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Emerald Group Publishing Limited
Copyright © 2011, Emerald Group Publishing Limited
Water out of thin air
Article Type: Food facts From: Nutrition & Food Science, Volume 41, Issue 3
In many parts of sub-Saharan Africa, people are forced to travel long distances and spend hours at a time collecting the water needed for cooking and drinking from far away streams or wells. But the residents of Cabazane, South Africa have found a much less labor-intensive alternative. They use gravity and let water come to them.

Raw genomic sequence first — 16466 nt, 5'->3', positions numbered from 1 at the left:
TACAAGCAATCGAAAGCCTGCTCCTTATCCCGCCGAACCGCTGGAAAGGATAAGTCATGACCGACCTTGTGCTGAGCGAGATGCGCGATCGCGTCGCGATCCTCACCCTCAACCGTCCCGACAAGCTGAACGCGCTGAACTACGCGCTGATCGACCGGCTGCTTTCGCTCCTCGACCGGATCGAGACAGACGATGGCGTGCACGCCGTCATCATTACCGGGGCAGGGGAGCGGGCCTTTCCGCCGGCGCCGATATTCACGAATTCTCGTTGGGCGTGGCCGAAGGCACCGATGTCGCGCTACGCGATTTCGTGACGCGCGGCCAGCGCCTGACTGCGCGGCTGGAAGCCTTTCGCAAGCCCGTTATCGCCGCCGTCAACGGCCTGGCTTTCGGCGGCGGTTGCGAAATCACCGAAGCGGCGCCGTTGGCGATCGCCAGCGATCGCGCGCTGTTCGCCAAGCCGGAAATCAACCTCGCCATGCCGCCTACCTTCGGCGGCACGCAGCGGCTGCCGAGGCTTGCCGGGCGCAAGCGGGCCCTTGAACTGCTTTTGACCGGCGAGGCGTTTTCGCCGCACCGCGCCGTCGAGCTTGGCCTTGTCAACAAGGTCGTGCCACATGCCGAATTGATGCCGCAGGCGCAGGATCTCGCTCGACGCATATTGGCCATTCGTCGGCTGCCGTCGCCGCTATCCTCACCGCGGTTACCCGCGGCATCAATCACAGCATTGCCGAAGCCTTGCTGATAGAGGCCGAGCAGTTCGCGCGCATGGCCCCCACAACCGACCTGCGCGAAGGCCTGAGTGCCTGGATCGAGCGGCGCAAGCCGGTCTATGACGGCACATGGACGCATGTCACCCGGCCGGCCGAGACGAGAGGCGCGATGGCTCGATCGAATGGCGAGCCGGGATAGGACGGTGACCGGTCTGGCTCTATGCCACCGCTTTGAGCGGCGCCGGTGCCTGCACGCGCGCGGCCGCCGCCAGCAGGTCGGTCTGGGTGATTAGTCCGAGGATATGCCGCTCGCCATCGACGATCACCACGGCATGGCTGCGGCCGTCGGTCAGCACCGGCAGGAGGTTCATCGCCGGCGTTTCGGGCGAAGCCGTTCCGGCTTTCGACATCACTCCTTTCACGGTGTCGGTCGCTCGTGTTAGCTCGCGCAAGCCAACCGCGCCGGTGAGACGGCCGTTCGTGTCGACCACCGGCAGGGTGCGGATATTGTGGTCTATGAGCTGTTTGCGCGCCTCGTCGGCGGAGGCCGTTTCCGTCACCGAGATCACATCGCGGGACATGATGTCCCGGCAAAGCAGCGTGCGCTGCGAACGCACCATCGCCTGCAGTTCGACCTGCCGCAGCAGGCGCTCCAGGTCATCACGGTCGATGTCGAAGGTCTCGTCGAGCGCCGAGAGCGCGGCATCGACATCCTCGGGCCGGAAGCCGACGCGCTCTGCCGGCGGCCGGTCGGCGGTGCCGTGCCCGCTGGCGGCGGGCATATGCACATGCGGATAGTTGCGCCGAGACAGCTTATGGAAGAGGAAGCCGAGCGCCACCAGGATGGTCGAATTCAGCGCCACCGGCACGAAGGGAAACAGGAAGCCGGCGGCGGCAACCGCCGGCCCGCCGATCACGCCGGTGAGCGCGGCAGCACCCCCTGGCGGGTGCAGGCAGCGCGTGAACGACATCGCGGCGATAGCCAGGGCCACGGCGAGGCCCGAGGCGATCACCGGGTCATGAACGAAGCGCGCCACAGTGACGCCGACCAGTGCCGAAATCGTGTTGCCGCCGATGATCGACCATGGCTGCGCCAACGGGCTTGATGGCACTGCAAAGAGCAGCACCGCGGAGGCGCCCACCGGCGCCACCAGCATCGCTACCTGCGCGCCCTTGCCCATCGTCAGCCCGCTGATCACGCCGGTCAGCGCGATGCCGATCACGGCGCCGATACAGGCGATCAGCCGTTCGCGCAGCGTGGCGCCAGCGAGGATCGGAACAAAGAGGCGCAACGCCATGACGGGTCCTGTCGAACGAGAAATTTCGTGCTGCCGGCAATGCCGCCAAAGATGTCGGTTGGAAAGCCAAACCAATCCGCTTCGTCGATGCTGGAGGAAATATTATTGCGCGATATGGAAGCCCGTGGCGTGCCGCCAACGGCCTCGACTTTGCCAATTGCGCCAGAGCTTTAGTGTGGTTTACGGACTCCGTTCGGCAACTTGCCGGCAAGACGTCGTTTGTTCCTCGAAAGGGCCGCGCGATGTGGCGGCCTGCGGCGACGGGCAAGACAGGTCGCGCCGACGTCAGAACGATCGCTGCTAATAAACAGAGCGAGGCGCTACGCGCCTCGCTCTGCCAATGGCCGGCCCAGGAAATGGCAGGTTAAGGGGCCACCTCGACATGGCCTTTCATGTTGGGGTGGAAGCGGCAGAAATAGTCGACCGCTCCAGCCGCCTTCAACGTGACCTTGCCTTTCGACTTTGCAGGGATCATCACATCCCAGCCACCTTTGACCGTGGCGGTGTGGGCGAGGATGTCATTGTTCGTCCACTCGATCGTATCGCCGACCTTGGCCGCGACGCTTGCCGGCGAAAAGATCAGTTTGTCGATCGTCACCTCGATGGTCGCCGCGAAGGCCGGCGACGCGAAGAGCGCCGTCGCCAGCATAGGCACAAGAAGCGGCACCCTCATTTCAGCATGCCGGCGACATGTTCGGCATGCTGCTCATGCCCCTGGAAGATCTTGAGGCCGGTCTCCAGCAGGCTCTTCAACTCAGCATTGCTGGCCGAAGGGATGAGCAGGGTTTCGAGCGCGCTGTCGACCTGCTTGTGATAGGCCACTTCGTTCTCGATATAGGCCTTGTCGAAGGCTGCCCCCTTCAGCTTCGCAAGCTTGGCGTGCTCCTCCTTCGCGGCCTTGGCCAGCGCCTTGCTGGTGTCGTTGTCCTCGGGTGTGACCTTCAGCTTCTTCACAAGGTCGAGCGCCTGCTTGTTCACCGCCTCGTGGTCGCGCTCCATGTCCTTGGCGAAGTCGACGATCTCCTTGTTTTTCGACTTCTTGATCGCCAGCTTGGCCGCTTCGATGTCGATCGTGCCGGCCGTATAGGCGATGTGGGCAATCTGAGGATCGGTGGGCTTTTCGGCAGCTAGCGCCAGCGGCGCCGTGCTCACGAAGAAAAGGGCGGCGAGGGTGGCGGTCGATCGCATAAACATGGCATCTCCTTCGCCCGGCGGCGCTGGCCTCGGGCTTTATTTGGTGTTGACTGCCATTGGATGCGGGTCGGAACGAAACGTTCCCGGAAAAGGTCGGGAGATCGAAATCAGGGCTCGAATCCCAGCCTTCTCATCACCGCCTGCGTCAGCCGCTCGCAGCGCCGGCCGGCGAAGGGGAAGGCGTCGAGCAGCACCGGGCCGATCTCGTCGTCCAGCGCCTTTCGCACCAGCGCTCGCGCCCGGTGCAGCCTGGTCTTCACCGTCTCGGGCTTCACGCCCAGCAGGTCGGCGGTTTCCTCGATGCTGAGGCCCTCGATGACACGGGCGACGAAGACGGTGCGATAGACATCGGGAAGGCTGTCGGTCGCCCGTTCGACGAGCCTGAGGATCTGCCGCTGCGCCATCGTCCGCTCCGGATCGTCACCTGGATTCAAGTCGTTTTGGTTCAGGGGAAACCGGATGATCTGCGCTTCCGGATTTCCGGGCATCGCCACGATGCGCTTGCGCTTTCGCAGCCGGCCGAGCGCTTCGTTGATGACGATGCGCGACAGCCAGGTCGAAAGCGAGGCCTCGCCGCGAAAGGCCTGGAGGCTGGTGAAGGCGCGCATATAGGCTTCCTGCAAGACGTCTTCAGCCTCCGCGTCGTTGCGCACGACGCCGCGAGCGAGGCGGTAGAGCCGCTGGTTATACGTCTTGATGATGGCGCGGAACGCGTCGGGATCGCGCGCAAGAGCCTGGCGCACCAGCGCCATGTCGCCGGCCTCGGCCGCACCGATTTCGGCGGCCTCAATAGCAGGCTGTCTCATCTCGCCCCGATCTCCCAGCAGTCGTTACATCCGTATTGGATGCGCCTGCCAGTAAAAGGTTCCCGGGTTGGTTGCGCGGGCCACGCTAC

With the help of a team of scientists lead by Jana Olivier from the University of South Africa’s School of Agriculture and Environmental Studies, featured on AlterNet last month, the residents of Cabazane are using nets strung up across a nearby mountain pass to harvest water from the air. Built at an altitude of 1,600 meters, steel cables held by wood posts support the two layers of shade cloth nets used to catch tiny droplets of water from the passing mountain fog near Brooks Nek Pass. The drops of water create run-off that is caught in gutters built at the bottom of the nets. This water is then carried by tubes down the side of the mountain and to the village. With each square meter of netting providing up to 5 liters of water per day, Cabazane can collect hundreds of liters on a good day.